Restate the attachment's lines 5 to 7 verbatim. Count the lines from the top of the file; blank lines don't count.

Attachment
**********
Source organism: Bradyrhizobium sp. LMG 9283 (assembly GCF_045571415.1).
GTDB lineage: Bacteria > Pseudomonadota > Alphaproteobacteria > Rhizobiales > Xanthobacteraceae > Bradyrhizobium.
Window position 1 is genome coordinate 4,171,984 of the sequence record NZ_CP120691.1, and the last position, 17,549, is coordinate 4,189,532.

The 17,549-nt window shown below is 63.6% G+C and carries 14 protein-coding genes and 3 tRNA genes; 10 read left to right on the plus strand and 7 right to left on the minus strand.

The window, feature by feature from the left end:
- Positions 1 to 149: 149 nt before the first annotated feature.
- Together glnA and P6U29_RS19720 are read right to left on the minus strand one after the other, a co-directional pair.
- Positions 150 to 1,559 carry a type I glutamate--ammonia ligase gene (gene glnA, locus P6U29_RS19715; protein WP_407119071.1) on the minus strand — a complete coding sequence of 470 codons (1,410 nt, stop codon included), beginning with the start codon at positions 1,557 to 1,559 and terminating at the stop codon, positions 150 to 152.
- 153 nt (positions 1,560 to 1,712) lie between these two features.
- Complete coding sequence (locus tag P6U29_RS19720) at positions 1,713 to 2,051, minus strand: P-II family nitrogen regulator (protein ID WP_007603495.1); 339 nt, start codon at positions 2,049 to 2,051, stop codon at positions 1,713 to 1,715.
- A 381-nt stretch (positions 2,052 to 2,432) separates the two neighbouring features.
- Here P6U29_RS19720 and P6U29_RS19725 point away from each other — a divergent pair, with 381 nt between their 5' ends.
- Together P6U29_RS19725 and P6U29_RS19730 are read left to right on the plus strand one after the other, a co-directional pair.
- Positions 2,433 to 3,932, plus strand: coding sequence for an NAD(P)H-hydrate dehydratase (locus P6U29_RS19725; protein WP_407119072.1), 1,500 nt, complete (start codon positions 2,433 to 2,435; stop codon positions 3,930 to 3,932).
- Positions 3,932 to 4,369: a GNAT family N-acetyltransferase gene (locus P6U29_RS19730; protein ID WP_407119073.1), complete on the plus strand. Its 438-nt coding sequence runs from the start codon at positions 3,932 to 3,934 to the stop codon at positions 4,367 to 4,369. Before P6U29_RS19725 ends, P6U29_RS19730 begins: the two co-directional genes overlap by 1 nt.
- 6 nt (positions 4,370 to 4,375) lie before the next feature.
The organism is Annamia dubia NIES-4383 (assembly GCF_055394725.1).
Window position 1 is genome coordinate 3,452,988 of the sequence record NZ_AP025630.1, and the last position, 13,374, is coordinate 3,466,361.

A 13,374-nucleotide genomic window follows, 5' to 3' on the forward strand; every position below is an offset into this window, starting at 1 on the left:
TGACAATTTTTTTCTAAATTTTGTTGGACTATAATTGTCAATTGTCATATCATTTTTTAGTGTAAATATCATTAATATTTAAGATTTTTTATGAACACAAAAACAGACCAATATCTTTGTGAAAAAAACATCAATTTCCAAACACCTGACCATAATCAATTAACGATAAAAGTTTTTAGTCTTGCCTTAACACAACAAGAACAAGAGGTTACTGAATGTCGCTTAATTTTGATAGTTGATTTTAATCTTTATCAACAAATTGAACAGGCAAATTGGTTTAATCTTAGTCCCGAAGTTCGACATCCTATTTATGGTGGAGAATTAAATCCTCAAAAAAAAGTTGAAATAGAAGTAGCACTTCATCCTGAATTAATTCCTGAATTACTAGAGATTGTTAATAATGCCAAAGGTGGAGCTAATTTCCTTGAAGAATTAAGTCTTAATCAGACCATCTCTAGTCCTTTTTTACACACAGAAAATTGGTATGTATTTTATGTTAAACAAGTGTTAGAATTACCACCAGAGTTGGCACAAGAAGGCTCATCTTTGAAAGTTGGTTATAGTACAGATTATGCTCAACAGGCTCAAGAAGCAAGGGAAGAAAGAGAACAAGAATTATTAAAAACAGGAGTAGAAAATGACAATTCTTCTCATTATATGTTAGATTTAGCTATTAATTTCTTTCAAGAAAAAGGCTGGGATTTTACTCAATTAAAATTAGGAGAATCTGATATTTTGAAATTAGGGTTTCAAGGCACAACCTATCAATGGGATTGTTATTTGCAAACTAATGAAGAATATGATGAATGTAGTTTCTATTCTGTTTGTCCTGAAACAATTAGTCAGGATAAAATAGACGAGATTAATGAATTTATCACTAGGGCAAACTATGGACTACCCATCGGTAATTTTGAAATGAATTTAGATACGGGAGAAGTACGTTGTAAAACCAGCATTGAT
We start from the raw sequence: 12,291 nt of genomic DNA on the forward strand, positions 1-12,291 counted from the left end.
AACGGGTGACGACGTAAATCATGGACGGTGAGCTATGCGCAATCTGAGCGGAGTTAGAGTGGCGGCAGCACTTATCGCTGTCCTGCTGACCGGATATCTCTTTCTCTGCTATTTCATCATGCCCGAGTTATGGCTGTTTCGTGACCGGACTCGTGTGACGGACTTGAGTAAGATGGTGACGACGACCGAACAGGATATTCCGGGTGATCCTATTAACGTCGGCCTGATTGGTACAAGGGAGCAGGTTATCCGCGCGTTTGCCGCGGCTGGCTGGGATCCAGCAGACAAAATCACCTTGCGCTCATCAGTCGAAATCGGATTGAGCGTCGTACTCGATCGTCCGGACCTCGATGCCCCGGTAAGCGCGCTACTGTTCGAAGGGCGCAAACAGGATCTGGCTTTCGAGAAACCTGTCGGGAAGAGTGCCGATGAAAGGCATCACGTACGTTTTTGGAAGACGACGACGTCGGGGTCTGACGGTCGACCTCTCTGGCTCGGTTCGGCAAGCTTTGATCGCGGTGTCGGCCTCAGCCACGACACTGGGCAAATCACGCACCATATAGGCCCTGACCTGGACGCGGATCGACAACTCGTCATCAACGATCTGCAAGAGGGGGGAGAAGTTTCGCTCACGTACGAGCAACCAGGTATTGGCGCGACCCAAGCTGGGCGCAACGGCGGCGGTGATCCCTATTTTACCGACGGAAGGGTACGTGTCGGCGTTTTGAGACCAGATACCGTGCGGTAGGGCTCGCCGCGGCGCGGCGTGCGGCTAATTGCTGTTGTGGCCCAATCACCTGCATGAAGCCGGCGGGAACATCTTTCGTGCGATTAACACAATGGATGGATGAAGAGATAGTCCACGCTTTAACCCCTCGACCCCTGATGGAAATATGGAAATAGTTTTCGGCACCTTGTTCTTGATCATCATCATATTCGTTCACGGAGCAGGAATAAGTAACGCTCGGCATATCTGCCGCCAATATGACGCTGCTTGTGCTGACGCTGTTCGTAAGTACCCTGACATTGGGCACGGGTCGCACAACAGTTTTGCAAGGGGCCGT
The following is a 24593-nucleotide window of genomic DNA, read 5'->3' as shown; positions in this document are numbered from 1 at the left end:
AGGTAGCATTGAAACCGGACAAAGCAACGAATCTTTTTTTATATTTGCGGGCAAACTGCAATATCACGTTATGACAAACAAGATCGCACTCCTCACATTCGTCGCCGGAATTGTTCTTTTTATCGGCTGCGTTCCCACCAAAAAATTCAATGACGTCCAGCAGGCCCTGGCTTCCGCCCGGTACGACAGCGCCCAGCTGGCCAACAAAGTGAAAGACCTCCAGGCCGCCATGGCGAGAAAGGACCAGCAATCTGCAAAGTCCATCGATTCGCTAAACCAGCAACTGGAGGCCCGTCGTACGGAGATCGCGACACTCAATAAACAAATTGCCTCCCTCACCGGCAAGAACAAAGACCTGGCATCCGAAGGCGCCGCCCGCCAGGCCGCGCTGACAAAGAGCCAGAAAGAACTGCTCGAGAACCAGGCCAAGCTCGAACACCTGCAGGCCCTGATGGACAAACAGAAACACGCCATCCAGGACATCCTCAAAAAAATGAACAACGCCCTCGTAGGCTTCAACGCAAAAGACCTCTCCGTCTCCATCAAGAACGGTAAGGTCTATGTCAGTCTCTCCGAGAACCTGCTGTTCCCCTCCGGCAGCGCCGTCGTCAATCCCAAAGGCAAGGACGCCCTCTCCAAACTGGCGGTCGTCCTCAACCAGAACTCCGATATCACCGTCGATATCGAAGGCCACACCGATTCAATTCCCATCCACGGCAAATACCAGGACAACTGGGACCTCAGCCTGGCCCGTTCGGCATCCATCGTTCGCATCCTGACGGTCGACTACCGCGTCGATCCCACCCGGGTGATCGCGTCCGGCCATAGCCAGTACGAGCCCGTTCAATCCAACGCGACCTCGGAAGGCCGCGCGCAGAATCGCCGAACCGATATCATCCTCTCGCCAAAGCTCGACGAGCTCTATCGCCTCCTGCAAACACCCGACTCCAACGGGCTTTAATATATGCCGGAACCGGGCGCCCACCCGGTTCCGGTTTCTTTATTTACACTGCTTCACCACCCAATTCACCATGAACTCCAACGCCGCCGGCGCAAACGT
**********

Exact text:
The window, feature by feature from the left end:
- Positions 1 to 149: 149 nt before the first annotated feature.
- Together glnA and P6U29_RS19720 are read right to left on the minus strand one after the other, a co-directional pair.